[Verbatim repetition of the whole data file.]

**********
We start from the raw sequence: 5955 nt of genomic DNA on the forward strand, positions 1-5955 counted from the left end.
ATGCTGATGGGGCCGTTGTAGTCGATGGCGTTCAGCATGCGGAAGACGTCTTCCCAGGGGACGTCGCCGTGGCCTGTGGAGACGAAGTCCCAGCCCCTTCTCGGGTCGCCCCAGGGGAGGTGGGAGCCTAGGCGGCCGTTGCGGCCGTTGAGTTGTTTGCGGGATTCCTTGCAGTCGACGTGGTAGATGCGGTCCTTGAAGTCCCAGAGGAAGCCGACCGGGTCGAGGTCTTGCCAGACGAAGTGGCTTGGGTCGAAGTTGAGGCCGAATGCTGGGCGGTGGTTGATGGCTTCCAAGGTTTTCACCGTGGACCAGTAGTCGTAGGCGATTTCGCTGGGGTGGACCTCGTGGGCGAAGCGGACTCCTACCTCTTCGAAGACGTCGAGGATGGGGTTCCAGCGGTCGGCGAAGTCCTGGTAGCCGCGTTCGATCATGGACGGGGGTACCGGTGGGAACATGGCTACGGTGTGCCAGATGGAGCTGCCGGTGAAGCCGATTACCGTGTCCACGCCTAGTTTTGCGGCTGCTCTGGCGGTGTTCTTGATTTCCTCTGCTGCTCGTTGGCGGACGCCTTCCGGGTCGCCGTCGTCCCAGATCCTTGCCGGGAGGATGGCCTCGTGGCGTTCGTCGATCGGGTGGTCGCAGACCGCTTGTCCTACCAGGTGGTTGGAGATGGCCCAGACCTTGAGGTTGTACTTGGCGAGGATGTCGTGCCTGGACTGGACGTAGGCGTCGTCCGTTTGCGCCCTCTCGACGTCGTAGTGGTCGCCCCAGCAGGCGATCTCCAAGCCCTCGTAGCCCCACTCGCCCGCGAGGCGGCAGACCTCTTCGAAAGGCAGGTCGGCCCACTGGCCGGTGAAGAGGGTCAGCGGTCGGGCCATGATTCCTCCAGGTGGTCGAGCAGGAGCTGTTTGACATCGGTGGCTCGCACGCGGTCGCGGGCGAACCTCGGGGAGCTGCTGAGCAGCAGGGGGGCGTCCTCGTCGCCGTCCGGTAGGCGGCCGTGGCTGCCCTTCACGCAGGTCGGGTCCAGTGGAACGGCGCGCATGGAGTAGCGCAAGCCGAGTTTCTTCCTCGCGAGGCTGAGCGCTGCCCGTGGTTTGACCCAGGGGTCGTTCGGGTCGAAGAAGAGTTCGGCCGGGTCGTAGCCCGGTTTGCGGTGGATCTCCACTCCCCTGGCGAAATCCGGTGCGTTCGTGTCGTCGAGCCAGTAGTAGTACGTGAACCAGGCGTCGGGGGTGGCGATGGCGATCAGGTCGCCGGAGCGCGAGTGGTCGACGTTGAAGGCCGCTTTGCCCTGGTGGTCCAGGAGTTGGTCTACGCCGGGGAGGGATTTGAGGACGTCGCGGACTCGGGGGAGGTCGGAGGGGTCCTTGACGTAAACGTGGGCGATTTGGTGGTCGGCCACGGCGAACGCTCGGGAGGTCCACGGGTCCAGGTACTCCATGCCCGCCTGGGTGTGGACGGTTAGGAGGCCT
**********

We start from the raw sequence: 5955 nt of genomic DNA on the forward strand, positions 1-5955 counted from the left end.
ATGCTGATGGGGCCGTTGTAGTCGATGGCGTTCAGCATGCGGAAGACGTCTTCCCAGGGGACGTCGCCGTGGCCTGTGGAGACGAAGTCCCAGCCCCTTCTCGGGTCGCCCCAGGGGAGGTGGGAGCCTAGGCGGCCGTTGCGGCCGTTGAGTTGTTTGCGGGATTCCTTGCAGTCGACGTGGTAGATGCGGTCCTTGAAGTCCCAGAGGAAGCCGACCGGGTCGAGGTCTTGCCAGACGAAGTGGCTTGGGTCGAAGTTGAGGCCGAATGCTGGGCGGTGGTTGATGGCTTCCAAGGTTTTCACCGTGGACCAGTAGTCGTAGGCGATTTCGCTGGGGTGGACCTCGTGGGCGAAGCGGACTCCTACCTCTTCGAAGACGTCGAGGATGGGGTTCCAGCGGTCGGCGAAGTCCTGGTAGCCGCGTTCGATCATGGACGGGGGTACCGGTGGGAACATGGCTACGGTGTGCCAGATGGAGCTGCCGGTGAAGCCGATTACCGTGTCCACGCCTAGTTTTGCGGCTGCTCTGGCGGTGTTCTTGATTTCCTCTGCTGCTCGTTGGCGGACGCCTTCCGGGTCGCCGTCGTCCCAGATCCTTGCCGGGAGGATGGCCTCGTGGCGTTCGTCGATCGGGTGGTCGCAGACCGCTTGTCCTACCAGGTGGTTGGAGATGGCCCAGACCTTGAGGTTGTACTTGGCGAGGATGTCGTGCCTGGACTGGACGTAGGCGTCGTCCGTTTGCGCCCTCTCGACGTCGTAGTGGTCGCCCCAGCAGGCGATCTCCAAGCCCTCGTAGCCCCACTCGCCCGCGAGGCGGCAGACCTCTTCGAAAGGCAGGTCGGCCCACTGGCCGGTGAAGAGGGTCAGCGGTCGGGCCATGATTCCTCCAGGTGGTCGAGCAGGAGCTGTTTGACATCGGTGGCTCGCACGCGGTCGCGGGCGAACCTCGGGGAGCTGCTGAGCAGCAGGGGGGCGTCCTCGTCGCCGTCCGGTAGGCGGCCGTGGCTGCCCTTCACGCAGGTCGGGTCCAGTGGAACGGCGCGCATGGAGTAGCGCAAGCCGAGTTTCTTCCTCGCGAGGCTGAGCGCTGCCCGTGGTTTGACCCAGGGGTCGTTCGGGTCGAAGAAGAGTTCGGCCGGGTCGTAGCCCGGTTTGCGGTGGATCTCCACTCCCCTGGCGAAATCCGGTGCGTTCGTGTCGTCGAGCCAGTAGTAGTACGTGAACCAGGCGTCGGGGGTGGCGATGGCGATCAGGTCGCCGGAGCGCGAGTGGTCGACGTTGAAGGCCGCTTTGCCCTGGTGGTCCAGGAGTTGGTCTACGCCGGGGAGGGATTTGAGGACGTCGCGGACTCGGGGGAGGTCGGAGGGGTCCTTGACGTAAACGTGGGCGATTTGGTGGTCGGCCACGGCGAACGCTCGGGAGGTCCACGGGTCCAGGTACTCCATGCCCGCCTGGGTGTGGACGGTTAGGAGGCCT